Red Cross supports people evacuated from radiation zone

The Grand Prince Hotel Akasaka in Tokyo, now an evacuation centre for people from Fukushima prefecture

The Grand Prince Hotel Akasaka in Tokyo, now an evacuation centre for people from Fukushima prefecture

Japanese Red Cross is providing psychological support to people evacuated from both inside and outside of the exclusion zone around the Fukushima Daiichi nuclear power plant to a hotel in Tokyo.

JRCS psychologist Keiko Akiyama is one of a number of Tokyo prefecture government and agency psychologists, mental health experts, social welfare officers and public officials working at an evacuation centre at the Grand Prince Hotel Akasaka in the heart of Tokyo’s government and business district in the Chiyoda area.

The 40-storey glass tower, once a feature of the international chain of Prince hotels and resorts, had been vacant since its closure in late March.

Following the March 11 earthquake and tsunami, the Tokyo prefecture government reopened it as an evacuation centre for people being evacuated from the Fukushima prefecture. Some 800 people, including many women and children, were moved to the hotel from April 19.

Ms Akiyama is at the hotel every Tuesday and Thursday, available to speak with anyone wanting support or advice.

“This is a unique situation,” she said. “I have never worked in a situation like this before, where people have been moved because of a nuclear risk and don’t know when or if they will be able to return to their homes.”

“Some people are angry and some people aren’t. There are a number of people here who worked for TEPCO (the nuclear plant operator and Japan’s biggest energy and utilities company) and many people realise that. It’s a difficult situation on a number of levels.”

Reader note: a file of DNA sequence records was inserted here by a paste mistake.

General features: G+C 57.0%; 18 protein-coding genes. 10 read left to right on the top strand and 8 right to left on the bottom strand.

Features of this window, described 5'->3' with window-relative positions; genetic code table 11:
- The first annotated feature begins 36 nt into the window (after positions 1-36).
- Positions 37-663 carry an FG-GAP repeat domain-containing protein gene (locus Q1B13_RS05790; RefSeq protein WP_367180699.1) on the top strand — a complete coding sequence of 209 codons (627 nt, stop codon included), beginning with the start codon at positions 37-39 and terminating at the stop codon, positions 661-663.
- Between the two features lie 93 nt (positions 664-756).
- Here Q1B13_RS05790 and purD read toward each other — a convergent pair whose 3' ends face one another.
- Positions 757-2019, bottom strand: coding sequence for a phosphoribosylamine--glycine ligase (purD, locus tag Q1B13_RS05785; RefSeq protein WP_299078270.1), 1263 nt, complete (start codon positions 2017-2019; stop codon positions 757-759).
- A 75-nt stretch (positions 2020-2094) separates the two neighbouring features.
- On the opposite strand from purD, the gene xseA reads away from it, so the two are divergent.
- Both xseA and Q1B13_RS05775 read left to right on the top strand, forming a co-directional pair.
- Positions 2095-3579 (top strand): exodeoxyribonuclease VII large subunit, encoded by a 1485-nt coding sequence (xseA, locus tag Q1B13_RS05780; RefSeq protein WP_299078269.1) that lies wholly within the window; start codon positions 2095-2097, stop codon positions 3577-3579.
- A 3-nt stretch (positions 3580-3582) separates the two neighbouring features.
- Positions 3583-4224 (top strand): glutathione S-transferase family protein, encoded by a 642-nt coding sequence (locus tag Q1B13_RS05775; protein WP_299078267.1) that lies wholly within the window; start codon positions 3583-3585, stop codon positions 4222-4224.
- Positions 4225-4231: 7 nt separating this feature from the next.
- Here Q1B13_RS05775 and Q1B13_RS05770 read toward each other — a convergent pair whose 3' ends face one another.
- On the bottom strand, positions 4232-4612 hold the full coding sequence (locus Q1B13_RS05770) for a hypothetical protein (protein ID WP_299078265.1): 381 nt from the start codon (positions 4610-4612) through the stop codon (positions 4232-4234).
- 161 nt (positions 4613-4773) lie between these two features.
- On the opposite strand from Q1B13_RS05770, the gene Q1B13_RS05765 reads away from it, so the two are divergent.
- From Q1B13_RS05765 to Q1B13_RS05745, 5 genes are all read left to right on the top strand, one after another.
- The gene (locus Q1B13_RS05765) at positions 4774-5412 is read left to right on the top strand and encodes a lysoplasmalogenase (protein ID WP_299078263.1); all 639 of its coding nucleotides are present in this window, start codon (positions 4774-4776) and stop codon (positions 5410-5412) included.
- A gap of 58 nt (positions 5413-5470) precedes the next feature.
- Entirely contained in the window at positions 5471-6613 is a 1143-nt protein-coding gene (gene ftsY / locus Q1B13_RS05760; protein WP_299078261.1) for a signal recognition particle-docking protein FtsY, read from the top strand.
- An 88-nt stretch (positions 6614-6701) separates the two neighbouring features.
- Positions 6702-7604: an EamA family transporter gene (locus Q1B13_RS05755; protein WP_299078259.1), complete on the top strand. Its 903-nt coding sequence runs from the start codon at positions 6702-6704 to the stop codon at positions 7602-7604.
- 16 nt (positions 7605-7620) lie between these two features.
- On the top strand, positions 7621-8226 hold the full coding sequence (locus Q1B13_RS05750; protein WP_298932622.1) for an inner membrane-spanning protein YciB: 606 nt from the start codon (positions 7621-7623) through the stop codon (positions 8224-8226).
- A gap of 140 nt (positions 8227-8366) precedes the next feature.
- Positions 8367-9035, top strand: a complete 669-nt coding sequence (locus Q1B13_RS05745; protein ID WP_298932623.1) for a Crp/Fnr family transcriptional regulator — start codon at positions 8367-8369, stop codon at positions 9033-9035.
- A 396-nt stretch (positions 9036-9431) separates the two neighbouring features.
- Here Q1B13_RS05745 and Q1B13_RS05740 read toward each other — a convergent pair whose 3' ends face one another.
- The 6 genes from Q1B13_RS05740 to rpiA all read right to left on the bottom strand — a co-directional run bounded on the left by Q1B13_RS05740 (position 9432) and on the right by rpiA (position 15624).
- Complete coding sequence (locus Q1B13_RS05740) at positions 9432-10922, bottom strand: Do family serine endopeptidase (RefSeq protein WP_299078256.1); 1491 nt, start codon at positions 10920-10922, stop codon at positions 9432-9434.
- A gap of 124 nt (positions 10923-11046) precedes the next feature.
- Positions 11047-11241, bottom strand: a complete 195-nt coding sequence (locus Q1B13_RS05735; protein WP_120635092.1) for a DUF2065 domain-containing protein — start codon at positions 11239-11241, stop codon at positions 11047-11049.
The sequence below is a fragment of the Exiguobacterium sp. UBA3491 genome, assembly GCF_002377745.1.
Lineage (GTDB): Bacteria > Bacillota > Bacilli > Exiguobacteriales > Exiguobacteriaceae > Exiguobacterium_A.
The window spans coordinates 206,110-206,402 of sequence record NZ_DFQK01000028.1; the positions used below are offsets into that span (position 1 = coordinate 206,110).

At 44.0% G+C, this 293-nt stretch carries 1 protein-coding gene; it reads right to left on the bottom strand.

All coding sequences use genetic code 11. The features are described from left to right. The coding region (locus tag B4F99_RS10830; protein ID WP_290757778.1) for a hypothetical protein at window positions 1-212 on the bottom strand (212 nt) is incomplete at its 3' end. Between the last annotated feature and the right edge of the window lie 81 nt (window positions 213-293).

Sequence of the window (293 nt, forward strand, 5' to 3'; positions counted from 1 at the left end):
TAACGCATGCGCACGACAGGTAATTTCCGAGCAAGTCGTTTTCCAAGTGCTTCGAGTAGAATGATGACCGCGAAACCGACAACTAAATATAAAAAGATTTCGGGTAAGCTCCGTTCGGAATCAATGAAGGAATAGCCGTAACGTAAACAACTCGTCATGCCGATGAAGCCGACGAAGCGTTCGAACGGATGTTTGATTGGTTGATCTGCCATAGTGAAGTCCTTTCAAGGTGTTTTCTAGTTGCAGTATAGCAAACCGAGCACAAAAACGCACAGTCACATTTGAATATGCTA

“A woman who gave birth to a baby in April was worried about the radiation and was upset that she is not able to return to her home.”

“Some people’s way of coping is not to think too much about the future and what may happen. If this is their way of coping right now, their reaction at this time, then it is best not to interfere too much with this coping mechanism, but to support them and be there for them. It’s important that they know we’re here if they need us.”

Japanese Red Cross psychologist Keiko Akiyama at the Tokyo hotel evacuation centre … “Some people’s way of coping is not to think too much about the future”.

Japanese Red Cross psychologist Keiko Akiyama at the Tokyo hotel evacuation centre … “Some people’s way of coping is not to think too much about the future”.

A man in his 70s said his house in Iwaki in Fukushima prefecture was outside the 30km exclusion zone but was damaged by the earthquake.

“I can’t get it repaired straight away because there is a shortage of carpenters and materials,” he said. “But as soon as it’s repaired I will go back there. I am not worrying about the radiation. I am an elderly man. What can it do to me at this stage of my life. But I feel sorry for the families with children.”

Ms Akiyama said some people, to help pass the time, were volunteering to help out in nearby nursing homes.

“Sometimes people in this type of situation find that they need to support someone else,” she said. “This energises them, makes them feel better and helps them get through their own situation.”

A Japanese Red Cross medical team is also visiting the evacuation centre, checking on elderly people in their room.

“Some elderly people are not walking as much as they normally do in their home town because they are a bit afraid of walking around the streets of Tokyo because they don’t know the area and are not used to it,” Ms Akiyama said. “They are not doing as much walking as they would normally.”

The government plans to move the people out of the hotel at the end of June but it is not known at this stage where they will go.